StaTuesday: Brewers’ Woodruff a pitcher who rakes
Anyone who saw last year’s National League Championship Series knows Brandon Woodruff can rake. After all, how many left-handed hitters take the Dodgers’ Clayton Kershaw deep, like Woodruff did in Game 1?
(The answer is not many: Kershaw has allowed just 39 homers in 1,585 at-bats to lefties in the regular season over his career to date and Woodruff is the only left-handed hitting pitcher to ever homer off Kershaw.)
Woodruff began this season on a four-game hitting streak – which included a pinch-hitting appearance. That might seem trivial, but in Brewers history it’s tied for the ninth-longest hitting streak by a pitcher. The record is six games, by Yovani Gallardo and Marty Pattin, although the latter did it with the Seattle Pilots. Six pitchers own five-game hit streaks: Gallardo, Junior Guerra, Taylor Jungmann, Chris Narveson, Wes Obermueller and Jamey Wright.
Over those four games, Woodruff went 5-for-7. He’s tailed off a bit since then, but,entering Tuesday night’s game in which he is scheduled to start, he’s batting .353 on the season.
Can he keep up that rate over the course of the entire 2019 season? Only two other pitchers in Brewers history have batted over .300 (minimum 15 at-bats). Woodruff currently has the second-highest average.
For those who might clamor about Kieschnick’s appearance above, in 2004 the only position he played in the field was pitcher. He wasn’t even used in the outfield or as a designated hitter that year, as he did in 2003, but did pinch hit.
Woodruff’s batting average isn’t just a nice accomplishment in Milwaukee history. In the DH era (since 1973), his .353 batting average is tied for 15th among pitchers over a single season (min. 17 AB).
No one has hit as high as Woodruff’s current.353 since 2011, when Cincinnati’s Dontrelle Willis, in the final year of his major-league career, hit .387 and San Diego’s Wade LeBlanc batted .364.
Willis was known as a good-hitting pitcher during his career, and finished with a .244 batting average. Most of the others, though, have that one good season and fade away back into the, well, category of most pitchers. Obermueller, for example, was 7-for-54 (.130) combined in every other season except for hit .385 year in 2004.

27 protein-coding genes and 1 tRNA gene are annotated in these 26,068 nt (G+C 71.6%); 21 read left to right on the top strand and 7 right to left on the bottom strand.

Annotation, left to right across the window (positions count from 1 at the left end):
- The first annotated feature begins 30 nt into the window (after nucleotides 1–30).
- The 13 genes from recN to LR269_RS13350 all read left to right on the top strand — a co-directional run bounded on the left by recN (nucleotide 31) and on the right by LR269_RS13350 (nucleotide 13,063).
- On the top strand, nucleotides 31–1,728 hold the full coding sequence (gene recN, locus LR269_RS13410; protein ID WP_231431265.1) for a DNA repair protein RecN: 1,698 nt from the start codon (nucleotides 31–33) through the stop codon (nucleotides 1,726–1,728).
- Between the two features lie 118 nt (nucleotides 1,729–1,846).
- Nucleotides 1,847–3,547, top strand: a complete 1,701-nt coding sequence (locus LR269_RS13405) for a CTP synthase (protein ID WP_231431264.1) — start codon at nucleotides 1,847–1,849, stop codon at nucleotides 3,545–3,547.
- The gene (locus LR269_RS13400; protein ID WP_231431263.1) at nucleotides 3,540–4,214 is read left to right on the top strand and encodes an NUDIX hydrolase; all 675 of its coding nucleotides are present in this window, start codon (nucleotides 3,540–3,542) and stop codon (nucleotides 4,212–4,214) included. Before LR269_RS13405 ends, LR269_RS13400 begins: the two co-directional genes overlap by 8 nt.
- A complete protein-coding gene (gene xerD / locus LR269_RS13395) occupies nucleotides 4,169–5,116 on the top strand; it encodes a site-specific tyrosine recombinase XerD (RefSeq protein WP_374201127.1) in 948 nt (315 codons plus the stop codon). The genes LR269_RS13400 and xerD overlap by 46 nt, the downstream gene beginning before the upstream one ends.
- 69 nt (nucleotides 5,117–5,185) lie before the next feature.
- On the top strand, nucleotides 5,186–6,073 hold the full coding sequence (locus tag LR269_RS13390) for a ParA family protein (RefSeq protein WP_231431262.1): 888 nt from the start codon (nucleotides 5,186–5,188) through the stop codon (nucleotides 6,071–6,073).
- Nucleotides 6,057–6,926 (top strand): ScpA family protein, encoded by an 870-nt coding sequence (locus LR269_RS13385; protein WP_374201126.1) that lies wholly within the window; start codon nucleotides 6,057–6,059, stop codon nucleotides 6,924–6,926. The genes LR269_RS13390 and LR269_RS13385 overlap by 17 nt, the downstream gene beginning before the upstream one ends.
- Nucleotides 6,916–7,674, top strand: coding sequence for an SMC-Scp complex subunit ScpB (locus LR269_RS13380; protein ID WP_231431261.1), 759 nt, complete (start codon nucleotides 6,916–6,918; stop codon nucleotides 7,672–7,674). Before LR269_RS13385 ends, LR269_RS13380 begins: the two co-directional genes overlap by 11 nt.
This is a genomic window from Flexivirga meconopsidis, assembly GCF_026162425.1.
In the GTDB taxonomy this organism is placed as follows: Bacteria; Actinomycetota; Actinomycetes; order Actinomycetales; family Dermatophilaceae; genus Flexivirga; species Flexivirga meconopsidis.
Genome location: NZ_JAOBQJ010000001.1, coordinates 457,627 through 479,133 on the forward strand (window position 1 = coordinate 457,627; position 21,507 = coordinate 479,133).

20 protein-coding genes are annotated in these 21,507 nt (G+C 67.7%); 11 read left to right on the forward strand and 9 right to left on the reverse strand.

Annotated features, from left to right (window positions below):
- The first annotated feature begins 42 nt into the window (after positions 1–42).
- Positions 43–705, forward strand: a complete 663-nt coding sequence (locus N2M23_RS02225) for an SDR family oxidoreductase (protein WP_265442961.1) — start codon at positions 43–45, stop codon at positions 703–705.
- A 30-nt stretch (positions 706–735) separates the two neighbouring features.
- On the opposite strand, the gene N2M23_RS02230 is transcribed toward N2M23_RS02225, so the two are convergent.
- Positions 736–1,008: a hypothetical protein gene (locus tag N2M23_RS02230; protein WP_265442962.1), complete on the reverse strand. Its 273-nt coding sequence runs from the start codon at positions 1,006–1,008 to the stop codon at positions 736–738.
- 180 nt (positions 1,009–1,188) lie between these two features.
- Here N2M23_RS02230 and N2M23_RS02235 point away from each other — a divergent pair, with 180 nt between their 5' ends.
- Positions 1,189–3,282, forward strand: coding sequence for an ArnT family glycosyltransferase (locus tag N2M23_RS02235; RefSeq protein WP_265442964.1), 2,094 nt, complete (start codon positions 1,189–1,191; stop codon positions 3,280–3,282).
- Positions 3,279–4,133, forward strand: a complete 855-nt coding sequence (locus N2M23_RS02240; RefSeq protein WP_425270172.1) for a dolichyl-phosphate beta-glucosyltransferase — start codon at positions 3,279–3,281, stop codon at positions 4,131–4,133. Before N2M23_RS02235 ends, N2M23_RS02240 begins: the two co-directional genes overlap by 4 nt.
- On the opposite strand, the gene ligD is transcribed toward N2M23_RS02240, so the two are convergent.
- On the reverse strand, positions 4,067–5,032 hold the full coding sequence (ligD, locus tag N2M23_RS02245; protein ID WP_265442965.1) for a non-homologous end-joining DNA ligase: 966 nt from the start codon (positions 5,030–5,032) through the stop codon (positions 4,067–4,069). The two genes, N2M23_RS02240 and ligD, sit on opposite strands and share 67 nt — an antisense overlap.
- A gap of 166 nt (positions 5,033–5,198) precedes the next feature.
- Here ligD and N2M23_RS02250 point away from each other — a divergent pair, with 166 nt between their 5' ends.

Woodruff is an exception. He’s always hit.
In 2016 in Double-A Biloxi he batted .292 and counted a double and home run among his 11 hits. In 2018 with Triple-A Colorado Springs he hit a respectable (for a pitcher) .231.
In his first year with the Brewers, in 2017, Woodruff went 2-for-10 with a walk. In 2018, he was 2-for-8 with a home run and a walk. And then of course there was his postseason HR off Kershaw (he’d come to bat three times that series and reach base twice).
In 2019, manager Craig Counsell has batted him eighth once and, as mentioned, used him as a pinch hitter.
Entering Tuesday’s game, Woodruff is hitting .286 over his career (with a .342 on-base percentage and .429 slugging percentage). Since the major leagues has consisted of the American and National leagues back in 1901, among pitchers with at least 30 career at-bats, Woodruff ranks 19th all time.
And of the others in the top 20, only seven (including Woodruff) played after World War II and none since 1986.
Woodruff is hardly the only Brewers pitcher who can hit. Milwaukee hurlers are batting .189 combined this year. Jhoulys Chacin is 3 for 12 (.250) with a homer, Corbin Burnes 2-for-6 (.333) and Aaron Wilkerson homered in his only at-bat.
Maybe it’s time to bring back #pitcherswhorake.
Dave Heller is the author of Ken Williams: A Slugger in Ruth’s Shadow (a Larry Ritter Book Award nominee), Facing Ted Williams – Players From the Golden Age of Baseball Recall the Greatest Hitter Who Ever Lived and As Good As It Got: The 1944 St. Louis Browns